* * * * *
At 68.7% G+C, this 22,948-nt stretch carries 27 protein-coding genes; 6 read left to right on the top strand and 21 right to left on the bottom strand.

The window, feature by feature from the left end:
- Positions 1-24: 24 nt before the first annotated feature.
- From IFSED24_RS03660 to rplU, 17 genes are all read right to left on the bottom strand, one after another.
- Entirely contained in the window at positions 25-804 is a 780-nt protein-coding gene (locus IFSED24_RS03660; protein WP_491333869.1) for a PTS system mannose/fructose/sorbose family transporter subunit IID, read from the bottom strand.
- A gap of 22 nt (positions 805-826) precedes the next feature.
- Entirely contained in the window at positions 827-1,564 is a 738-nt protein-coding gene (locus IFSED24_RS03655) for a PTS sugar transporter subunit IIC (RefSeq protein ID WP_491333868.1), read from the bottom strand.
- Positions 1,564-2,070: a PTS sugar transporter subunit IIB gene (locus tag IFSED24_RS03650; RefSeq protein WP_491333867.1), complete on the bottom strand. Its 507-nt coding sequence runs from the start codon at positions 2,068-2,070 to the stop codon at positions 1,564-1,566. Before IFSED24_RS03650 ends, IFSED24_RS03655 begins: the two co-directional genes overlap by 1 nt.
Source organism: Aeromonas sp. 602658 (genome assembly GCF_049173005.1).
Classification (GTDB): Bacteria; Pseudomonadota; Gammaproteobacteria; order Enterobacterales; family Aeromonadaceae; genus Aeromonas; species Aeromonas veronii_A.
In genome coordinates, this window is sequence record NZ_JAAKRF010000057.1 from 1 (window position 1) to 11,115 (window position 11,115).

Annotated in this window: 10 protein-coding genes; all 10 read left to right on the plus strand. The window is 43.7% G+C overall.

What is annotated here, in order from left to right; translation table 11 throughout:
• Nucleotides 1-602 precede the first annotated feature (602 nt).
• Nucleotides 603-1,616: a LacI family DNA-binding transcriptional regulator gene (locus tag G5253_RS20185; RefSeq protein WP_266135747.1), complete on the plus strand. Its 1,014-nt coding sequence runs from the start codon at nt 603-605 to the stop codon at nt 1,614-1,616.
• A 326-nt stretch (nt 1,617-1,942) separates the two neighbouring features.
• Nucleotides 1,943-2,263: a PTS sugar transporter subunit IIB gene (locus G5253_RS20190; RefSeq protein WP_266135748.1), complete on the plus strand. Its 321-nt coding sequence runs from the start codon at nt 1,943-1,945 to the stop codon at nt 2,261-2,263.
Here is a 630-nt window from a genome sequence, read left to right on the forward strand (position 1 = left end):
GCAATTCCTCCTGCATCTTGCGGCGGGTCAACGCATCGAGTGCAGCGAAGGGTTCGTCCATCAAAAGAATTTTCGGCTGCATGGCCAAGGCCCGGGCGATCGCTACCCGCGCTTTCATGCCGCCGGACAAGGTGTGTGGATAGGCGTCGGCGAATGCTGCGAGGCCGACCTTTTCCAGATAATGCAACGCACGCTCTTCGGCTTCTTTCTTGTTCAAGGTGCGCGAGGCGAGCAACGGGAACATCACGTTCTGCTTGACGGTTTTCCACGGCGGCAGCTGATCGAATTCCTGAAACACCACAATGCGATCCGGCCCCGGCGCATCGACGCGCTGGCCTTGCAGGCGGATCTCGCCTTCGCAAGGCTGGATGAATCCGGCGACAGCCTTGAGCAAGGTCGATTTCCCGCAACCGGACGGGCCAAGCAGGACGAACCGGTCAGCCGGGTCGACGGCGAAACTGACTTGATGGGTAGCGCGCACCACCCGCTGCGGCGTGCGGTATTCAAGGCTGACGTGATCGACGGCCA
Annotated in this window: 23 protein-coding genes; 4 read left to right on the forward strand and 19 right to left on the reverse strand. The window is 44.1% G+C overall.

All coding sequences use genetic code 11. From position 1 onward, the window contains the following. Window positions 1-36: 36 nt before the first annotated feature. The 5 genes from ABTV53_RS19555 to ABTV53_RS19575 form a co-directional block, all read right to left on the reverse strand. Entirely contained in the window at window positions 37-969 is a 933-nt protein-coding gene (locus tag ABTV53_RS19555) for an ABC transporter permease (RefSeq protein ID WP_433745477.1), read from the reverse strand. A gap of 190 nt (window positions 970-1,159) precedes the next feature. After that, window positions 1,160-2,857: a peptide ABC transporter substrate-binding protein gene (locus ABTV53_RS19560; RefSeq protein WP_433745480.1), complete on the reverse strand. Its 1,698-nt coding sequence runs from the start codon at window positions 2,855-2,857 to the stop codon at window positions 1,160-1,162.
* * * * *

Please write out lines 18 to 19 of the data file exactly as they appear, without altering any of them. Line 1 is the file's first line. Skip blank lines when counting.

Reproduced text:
Here is a 630-nt window from a genome sequence, read left to right on the forward strand (position 1 = left end):
GCAATTCCTCCTGCATCTTGCGGCGGGTCAACGCATCGAGTGCAGCGAAGGGTTCGTCCATCAAAAGAATTTTCGGCTGCATGGCCAAGGCCCGGGCGATCGCTACCCGCGCTTTCATGCCGCCGGACAAGGTGTGTGGATAGGCGTCGGCGAATGCTGCGAGGCCGACCTTTTCCAGATAATGCAACGCACGCTCTTCGGCTTCTTTCTTGTTCAAGGTGCGCGAGGCGAGCAACGGGAACATCACGTTCTGCTTGACGGTTTTCCACGGCGGCAGCTGATCGAATTCCTGAAACACCACAATGCGATCCGGCCCCGGCGCATCGACGCGCTGGCCTTGCAGGCGGATCTCGCCTTCGCAAGGCTGGATGAATCCGGCGACAGCCTTGAGCAAGGTCGATTTCCCGCAACCGGACGGGCCAAGCAGGACGAACCGGTCAGCCGGGTCGACGGCGAAACTGACTTGATGGGTAGCGCGCACCACCCGCTGCGGCGTGCGGTATTCAAGGCTGACGTGATCGACGGCCA